| November 11, 2011

Good government gets a boost

On Wednesday the Speaker of the House appointed a standing ethics committee in the Oklahoma House of Representatives. While ad hoc, special committees have been appointed at various times, to my knowledge a standing committee tasked with internal ethics issues has not existed in Oklahoma’s history. As evidenced by the recent investigation in the House, it is time to pursue a more comprehensive effort against ethical lapses.

The Oklahoma Constitution provides direct authority to each chamber of the Legislature to impose internal discipline when members stray from the path of good conduct. Article V, Section 30 allows each respective chamber to determine the rules of its proceedings, punish its members for disorderly behavior, and, with the concurrence of two-thirds, actually expel a sitting member.

While several reasons exist for this power, internal oversight is authorized because even if conduct is not criminal, it could be unethical or perhaps just reflect poorly on the reputation of the body in question. Whether or not the allegations of misconduct recently investigated in the House of Representatives result in a criminal conviction, few persons would argue that such activities, if proven, are ethical, appropriate, or honorable to the reputation of the Oklahoma Legislature.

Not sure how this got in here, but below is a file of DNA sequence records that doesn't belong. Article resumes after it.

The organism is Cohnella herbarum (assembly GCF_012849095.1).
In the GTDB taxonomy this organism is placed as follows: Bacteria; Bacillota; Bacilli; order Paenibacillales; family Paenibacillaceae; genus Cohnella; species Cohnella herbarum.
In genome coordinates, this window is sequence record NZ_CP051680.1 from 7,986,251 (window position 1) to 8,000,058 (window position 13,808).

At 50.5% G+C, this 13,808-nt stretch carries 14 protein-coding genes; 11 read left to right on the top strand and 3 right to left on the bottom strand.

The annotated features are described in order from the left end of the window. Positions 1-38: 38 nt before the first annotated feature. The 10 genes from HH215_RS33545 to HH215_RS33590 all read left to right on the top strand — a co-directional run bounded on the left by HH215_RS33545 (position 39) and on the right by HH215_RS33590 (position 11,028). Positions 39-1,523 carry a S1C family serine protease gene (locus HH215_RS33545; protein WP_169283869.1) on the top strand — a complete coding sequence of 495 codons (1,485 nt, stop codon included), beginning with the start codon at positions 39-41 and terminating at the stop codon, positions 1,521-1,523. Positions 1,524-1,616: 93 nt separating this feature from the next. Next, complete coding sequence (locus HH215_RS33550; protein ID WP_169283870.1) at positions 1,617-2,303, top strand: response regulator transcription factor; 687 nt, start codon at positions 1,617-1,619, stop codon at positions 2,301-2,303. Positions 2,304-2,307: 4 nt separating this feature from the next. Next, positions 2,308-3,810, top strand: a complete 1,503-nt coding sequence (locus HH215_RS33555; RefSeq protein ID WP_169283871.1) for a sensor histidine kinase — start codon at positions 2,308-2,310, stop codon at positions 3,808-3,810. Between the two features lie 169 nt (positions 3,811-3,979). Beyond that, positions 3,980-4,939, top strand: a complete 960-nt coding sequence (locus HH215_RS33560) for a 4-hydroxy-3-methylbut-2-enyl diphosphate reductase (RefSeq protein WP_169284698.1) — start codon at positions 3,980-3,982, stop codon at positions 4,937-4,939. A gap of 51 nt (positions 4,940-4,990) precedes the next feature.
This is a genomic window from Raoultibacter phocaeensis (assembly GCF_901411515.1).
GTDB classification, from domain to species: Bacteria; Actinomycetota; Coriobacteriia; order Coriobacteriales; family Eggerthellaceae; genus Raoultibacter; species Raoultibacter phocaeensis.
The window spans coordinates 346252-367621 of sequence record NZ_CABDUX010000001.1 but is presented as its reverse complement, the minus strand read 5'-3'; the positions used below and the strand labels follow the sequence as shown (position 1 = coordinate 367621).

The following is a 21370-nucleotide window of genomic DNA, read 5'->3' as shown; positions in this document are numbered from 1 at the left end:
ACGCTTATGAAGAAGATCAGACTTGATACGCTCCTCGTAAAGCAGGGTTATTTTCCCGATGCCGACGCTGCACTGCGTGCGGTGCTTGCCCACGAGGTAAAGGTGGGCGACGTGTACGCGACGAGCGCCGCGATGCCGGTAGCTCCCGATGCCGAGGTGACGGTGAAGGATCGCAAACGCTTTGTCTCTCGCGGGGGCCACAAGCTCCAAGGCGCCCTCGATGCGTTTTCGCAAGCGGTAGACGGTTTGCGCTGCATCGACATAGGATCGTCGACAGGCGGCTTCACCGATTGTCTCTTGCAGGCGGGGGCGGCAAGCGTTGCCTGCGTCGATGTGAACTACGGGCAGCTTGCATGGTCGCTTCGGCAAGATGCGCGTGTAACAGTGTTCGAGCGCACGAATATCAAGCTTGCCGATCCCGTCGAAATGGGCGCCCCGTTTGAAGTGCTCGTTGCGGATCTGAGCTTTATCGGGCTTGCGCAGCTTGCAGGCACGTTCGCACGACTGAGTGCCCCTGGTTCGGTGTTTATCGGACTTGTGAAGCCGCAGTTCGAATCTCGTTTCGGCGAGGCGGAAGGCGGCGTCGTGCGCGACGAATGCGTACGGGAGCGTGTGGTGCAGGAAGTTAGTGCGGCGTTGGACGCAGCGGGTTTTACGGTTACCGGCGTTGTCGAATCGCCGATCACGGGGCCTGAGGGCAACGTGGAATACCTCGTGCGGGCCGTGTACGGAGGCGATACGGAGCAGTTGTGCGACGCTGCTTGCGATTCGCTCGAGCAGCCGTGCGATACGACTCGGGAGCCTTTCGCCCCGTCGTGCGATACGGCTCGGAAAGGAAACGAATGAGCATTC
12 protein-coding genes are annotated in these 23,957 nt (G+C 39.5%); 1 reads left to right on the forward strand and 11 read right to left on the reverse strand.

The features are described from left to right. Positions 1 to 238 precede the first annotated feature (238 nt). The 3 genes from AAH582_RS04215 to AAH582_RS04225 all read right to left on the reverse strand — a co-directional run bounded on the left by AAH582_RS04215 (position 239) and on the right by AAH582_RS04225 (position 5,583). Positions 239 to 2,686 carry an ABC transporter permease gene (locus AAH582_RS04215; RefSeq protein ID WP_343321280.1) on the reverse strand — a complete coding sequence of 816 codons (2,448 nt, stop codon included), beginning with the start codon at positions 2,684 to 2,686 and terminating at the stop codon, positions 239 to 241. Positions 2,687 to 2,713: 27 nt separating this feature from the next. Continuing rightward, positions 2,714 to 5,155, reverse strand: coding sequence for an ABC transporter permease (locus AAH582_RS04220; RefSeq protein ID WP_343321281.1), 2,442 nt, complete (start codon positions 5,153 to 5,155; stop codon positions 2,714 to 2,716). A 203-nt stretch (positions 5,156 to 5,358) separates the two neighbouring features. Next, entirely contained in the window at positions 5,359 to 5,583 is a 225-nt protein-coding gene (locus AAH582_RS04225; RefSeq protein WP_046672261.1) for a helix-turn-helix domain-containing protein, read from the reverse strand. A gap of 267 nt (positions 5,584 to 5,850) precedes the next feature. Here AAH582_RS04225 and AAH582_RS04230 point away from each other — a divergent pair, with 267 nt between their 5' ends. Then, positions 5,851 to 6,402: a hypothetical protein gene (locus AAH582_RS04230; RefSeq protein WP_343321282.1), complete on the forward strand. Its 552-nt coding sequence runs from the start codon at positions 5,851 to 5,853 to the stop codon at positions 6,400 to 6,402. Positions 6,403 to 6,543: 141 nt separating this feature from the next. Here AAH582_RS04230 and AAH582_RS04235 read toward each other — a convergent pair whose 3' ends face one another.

A standing ethics committee will establish better accountability within the House of Representatives and will hopefully result in better behavior on the part of members tempted to engage in inappropriate activities. Likewise, the Oklahoma Senate should establish a standing ethics committee charged with similar duties. The people of Oklahoma expect ethical behavior in government and in light of recent problems, a standing ethics committee is a good start.

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